Why are there regional disparities?
This blog was written by our Research Director Tony Venables, Professor of Economics at The Unviersity of Manchester.
There are many descriptions of regional disparities in the UK and other countries, and many policy prescriptions offered. But there are few systematic attempts to analyse why such disparities exist. How do they originate, why are they persistent, and why has policy been largely ineffective in dealing with them?
How do disparities emerge?
The largest regional disparities within countries are found in the developing world, in particular in those that are doing well. Economic development is never a uniform process, affecting all places in a country at the same rate. It starts in some places – generally large urban areas – and is manifest in emerging regional gaps in income levels and in other socio-economic and health indicators. But part of the process of development is that prosperity spreads, albeit slowly and unevenly. Whilst measures of regional per capita income disparities are much higher in emerging markets than they are in advanced economies, measures of regional convergence area also greater (and increasing), indicating that emerging markets are seeing gaps narrowing.1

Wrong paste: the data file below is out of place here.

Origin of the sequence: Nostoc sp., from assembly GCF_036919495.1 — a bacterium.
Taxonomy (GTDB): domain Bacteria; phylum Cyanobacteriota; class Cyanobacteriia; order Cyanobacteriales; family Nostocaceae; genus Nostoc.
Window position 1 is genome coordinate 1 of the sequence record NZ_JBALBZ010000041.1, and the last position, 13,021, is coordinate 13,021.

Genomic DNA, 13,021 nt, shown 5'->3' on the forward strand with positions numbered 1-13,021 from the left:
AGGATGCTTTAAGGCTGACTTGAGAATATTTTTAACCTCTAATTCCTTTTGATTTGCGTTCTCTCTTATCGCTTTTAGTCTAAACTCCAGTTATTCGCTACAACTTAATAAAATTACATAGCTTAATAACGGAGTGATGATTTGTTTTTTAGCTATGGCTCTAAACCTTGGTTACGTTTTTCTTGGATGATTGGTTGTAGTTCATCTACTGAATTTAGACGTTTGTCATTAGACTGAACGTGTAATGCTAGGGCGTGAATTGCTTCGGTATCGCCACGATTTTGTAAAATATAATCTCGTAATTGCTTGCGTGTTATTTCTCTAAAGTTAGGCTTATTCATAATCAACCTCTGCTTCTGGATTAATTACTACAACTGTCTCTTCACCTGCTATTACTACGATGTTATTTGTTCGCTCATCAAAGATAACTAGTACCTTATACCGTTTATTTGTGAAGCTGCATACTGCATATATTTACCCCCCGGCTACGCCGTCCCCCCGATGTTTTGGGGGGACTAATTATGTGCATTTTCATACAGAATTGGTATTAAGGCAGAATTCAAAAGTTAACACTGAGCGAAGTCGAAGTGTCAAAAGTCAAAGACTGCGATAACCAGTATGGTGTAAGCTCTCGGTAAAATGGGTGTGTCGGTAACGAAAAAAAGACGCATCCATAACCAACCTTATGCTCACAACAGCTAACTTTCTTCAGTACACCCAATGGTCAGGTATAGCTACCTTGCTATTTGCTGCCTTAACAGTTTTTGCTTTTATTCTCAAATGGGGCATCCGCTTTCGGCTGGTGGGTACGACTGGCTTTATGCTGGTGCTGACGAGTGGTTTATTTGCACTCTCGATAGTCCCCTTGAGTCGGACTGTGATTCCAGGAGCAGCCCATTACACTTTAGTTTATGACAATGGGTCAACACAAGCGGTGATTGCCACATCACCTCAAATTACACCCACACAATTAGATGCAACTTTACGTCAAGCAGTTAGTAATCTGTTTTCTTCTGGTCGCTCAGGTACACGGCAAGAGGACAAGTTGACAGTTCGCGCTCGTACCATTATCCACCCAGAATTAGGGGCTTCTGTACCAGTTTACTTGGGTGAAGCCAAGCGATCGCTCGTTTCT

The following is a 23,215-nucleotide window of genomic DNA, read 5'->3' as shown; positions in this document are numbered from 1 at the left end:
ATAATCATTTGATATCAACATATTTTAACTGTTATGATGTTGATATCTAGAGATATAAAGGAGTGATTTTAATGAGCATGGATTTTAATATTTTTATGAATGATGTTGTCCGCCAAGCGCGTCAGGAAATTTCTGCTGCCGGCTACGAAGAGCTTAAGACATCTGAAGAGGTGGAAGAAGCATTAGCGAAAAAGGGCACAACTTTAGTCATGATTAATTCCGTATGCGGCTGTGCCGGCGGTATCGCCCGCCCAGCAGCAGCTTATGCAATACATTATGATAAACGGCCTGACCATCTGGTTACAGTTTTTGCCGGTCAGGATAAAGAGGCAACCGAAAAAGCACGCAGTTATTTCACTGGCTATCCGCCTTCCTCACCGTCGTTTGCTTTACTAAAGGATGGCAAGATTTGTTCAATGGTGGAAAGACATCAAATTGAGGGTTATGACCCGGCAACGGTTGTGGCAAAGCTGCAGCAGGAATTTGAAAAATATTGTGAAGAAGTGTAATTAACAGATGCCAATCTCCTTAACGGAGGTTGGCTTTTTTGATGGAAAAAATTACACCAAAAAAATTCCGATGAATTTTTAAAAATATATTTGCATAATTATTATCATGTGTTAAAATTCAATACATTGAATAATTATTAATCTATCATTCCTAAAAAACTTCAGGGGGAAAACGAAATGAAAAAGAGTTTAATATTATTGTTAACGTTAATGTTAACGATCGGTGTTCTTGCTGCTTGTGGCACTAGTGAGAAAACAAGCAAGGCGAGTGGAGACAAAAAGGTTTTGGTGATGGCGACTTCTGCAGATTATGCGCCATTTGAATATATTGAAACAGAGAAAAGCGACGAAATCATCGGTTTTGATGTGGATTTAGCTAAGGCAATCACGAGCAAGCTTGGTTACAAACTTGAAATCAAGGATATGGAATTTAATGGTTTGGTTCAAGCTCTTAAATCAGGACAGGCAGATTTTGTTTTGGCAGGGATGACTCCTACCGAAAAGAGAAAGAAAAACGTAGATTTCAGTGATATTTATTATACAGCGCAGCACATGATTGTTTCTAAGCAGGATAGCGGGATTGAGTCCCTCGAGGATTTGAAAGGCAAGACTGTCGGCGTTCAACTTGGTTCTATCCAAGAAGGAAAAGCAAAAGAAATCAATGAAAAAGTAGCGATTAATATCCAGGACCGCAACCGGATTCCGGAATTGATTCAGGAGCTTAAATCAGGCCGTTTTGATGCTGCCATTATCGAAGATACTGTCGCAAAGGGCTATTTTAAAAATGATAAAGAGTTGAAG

In advanced economies disparities are similarly driven by the success of booming regions – in particular major world cities – but also by negative shocks in other regions, generally associated with technical change and international competition. This shows up clearly in the experience of the UK and the US. The UK experienced dramatic structural change during the in 1970s and 1980s, much of this deindustrialization hitting sectors that were regionally concentrated.2